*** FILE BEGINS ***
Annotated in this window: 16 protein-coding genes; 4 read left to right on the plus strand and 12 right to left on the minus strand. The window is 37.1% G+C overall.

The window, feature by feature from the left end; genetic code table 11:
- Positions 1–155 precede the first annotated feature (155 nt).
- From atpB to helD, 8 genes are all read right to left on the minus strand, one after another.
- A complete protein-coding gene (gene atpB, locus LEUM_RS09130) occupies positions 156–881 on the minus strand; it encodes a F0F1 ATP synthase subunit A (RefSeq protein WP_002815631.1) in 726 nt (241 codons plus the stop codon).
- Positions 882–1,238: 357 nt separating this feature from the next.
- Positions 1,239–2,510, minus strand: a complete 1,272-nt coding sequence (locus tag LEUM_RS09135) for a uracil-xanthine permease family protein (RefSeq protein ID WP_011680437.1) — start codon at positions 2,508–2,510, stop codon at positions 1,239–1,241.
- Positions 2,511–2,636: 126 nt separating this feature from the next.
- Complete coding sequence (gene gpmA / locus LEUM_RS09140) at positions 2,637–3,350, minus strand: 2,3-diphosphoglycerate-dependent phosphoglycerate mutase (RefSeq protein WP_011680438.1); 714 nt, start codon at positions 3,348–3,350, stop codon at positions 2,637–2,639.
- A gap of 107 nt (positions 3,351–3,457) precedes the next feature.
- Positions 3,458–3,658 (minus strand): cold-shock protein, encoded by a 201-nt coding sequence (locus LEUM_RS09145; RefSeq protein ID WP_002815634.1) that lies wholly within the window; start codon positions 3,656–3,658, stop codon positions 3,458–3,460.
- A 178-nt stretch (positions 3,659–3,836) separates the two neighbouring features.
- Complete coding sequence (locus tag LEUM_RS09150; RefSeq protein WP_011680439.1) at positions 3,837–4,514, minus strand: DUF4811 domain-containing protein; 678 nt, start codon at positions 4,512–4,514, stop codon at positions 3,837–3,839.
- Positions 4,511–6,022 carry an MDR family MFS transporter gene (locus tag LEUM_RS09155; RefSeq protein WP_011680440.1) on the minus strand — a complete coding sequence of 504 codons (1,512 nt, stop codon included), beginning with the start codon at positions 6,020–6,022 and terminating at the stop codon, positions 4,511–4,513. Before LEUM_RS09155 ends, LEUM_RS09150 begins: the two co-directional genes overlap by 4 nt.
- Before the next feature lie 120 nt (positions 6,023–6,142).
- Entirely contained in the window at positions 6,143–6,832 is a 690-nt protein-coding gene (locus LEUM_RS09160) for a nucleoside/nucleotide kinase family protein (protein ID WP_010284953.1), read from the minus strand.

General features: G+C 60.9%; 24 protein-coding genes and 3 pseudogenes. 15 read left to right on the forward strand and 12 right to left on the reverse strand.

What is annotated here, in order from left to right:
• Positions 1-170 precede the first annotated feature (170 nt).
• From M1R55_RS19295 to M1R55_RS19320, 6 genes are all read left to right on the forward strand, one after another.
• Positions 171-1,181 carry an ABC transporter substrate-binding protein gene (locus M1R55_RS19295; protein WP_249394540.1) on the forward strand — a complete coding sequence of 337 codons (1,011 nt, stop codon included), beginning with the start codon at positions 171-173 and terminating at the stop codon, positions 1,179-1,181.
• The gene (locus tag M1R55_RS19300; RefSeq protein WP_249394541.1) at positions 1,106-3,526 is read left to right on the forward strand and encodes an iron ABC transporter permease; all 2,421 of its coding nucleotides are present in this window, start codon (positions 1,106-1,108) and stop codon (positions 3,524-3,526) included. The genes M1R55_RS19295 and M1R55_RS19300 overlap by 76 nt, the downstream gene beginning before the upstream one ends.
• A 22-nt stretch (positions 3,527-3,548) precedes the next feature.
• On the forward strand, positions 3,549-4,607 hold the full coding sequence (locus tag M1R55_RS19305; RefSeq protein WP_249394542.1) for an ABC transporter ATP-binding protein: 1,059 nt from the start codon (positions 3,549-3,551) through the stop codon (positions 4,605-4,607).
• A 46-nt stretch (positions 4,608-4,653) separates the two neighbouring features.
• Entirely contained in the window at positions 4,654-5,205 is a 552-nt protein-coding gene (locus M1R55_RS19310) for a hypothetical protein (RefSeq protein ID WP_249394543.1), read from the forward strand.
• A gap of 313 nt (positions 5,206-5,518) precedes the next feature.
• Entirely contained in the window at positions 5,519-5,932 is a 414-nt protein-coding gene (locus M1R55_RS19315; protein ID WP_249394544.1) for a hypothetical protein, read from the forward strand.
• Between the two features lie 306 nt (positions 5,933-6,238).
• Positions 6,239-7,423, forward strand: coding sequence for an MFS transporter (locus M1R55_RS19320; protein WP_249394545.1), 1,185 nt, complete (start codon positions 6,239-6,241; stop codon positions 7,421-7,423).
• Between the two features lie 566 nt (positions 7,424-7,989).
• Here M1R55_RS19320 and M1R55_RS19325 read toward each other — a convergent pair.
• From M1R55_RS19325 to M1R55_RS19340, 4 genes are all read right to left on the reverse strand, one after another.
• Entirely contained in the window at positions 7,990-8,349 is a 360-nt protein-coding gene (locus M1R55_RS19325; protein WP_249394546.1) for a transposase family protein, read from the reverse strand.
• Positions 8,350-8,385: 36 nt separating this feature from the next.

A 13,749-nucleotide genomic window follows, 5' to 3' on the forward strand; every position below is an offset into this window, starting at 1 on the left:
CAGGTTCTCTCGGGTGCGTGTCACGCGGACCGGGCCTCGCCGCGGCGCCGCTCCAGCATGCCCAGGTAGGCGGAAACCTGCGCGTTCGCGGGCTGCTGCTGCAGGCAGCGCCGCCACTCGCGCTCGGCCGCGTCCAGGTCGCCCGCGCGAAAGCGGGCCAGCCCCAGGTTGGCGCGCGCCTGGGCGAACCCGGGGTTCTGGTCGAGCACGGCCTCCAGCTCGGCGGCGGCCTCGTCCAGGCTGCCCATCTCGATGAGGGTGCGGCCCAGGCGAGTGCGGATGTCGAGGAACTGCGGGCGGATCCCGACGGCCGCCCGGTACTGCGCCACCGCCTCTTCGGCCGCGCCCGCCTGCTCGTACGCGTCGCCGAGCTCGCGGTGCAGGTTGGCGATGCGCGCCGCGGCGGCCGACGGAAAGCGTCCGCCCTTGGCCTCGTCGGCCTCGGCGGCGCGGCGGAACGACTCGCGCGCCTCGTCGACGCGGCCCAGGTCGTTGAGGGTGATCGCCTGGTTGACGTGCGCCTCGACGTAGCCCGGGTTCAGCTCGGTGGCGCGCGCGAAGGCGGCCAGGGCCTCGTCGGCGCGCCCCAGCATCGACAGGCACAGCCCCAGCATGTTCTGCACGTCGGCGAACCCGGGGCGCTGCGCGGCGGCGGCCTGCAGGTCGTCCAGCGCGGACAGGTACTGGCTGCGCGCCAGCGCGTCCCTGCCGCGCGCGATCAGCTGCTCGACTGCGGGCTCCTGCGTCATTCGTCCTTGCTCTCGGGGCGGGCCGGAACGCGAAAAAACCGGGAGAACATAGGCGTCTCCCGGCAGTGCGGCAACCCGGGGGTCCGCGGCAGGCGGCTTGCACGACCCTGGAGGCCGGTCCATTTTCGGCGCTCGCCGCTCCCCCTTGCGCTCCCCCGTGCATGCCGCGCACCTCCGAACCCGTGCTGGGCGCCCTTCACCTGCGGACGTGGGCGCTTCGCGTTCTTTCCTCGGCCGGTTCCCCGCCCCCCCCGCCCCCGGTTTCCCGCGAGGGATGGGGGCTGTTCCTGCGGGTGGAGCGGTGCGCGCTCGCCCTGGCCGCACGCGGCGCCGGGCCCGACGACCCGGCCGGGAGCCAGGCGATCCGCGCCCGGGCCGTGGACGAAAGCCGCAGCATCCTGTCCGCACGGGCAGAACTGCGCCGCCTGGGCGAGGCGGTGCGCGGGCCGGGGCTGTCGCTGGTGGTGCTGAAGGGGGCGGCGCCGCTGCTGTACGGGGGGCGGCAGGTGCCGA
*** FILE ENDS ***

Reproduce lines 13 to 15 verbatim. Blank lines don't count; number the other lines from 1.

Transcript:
- Complete coding sequence (locus tag LEUM_RS09150; RefSeq protein WP_011680439.1) at positions 3,837–4,514, minus strand: DUF4811 domain-containing protein; 678 nt, start codon at positions 4,512–4,514, stop codon at positions 3,837–3,839.
- Positions 4,511–6,022 carry an MDR family MFS transporter gene (locus tag LEUM_RS09155; RefSeq protein WP_011680440.1) on the minus strand — a complete coding sequence of 504 codons (1,512 nt, stop codon included), beginning with the start codon at positions 6,020–6,022 and terminating at the stop codon, positions 4,511–4,513. Before LEUM_RS09155 ends, LEUM_RS09150 begins: the two co-directional genes overlap by 4 nt.
- Before the next feature lie 120 nt (positions 6,023–6,142).